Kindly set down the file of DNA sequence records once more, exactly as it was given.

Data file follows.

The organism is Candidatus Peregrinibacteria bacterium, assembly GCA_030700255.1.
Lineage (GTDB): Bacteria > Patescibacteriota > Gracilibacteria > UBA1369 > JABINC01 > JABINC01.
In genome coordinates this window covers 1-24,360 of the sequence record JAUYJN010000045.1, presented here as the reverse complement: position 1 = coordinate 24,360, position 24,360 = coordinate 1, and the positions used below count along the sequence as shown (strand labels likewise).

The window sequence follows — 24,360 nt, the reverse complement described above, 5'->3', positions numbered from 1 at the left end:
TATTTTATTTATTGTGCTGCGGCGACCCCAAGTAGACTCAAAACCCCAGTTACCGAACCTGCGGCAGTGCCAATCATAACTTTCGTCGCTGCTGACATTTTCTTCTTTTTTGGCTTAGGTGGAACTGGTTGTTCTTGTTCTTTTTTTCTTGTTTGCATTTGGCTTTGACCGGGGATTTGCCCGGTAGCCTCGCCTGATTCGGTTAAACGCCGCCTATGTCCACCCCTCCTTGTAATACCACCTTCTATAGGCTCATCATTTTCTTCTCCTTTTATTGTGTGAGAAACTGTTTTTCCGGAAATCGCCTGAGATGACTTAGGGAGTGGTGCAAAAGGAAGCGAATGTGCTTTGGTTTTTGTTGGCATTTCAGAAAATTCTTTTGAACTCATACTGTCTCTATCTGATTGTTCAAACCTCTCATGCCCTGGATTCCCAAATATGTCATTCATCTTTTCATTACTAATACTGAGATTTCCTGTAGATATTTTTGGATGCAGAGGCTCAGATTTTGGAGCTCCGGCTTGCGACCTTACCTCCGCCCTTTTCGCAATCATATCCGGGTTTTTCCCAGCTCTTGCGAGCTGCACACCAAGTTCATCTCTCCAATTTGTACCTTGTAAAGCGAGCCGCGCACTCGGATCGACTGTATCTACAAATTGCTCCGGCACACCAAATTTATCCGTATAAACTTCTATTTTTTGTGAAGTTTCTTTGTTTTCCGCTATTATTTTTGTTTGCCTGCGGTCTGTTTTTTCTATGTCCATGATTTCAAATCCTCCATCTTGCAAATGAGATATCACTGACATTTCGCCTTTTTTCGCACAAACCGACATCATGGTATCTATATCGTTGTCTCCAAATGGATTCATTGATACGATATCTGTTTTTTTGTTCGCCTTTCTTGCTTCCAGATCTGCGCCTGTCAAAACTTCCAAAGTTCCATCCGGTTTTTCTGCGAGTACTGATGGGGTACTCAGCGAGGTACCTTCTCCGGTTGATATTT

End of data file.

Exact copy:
The organism is Candidatus Peregrinibacteria bacterium, assembly GCA_030700255.1.
Lineage (GTDB): Bacteria > Patescibacteriota > Gracilibacteria > UBA1369 > JABINC01 > JABINC01.
In genome coordinates this window covers 1-24,360 of the sequence record JAUYJN010000045.1, presented here as the reverse complement: position 1 = coordinate 24,360, position 24,360 = coordinate 1, and the positions used below count along the sequence as shown (strand labels likewise).

The window sequence follows — 24,360 nt, the reverse complement described above, 5'->3', positions numbered from 1 at the left end:
TATTTTATTTATTGTGCTGCGGCGACCCCAAGTAGACTCAAAACCCCAGTTACCGAACCTGCGGCAGTGCCAATCATAACTTTCGTCGCTGCTGACATTTTCTTCTTTTTTGGCTTAGGTGGAACTGGTTGTTCTTGTTCTTTTTTTCTTGTTTGCATTTGGCTTTGACCGGGGATTTGCCCGGTAGCCTCGCCTGATTCGGTTAAACGCCGCCTATGTCCACCCCTCCTTGTAATACCACCTTCTATAGGCTCATCATTTTCTTCTCCTTTTATTGTGTGAGAAACTGTTTTTCCGGAAATCGCCTGAGATGACTTAGGGAGTGGTGCAAAAGGAAGCGAATGTGCTTTGGTTTTTGTTGGCATTTCAGAAAATTCTTTTGAACTCATACTGTCTCTATCTGATTGTTCAAACCTCTCATGCCCTGGATTCCCAAATATGTCATTCATCTTTTCATTACTAATACTGAGATTTCCTGTAGATATTTTTGGATGCAGAGGCTCAGATTTTGGAGCTCCGGCTTGCGACCTTACCTCCGCCCTTTTCGCAATCATATCCGGGTTTTTCCCAGCTCTTGCGAGCTGCACACCAAGTTCATCTCTCCAATTTGTACCTTGTAAAGCGAGCCGCGCACTCGGATCGACTGTATCTACAAATTGCTCCGGCACACCAAATTTATCCGTATAAACTTCTATTTTTTGTGAAGTTTCTTTGTTTTCCGCTATTATTTTTGTTTGCCTGCGGTCTGTTTTTTCTATGTCCATGATTTCAAATCCTCCATCTTGCAAATGAGATATCACTGACATTTCGCCTTTTTTCGCACAAACCGACATCATGGTATCTATATCGTTGTCTCCAAATGGATTCATTGATACGATATCTGTTTTTTTGTTCGCCTTTCTTGCTTCCAGATCTGCGCCTGTCAAAACTTCCAAAGTTCCATCCGGTTTTTCTGCGAGTACTGATGGGGTACTCAGCGAGGTACCTTCTCCGGTTGATATTT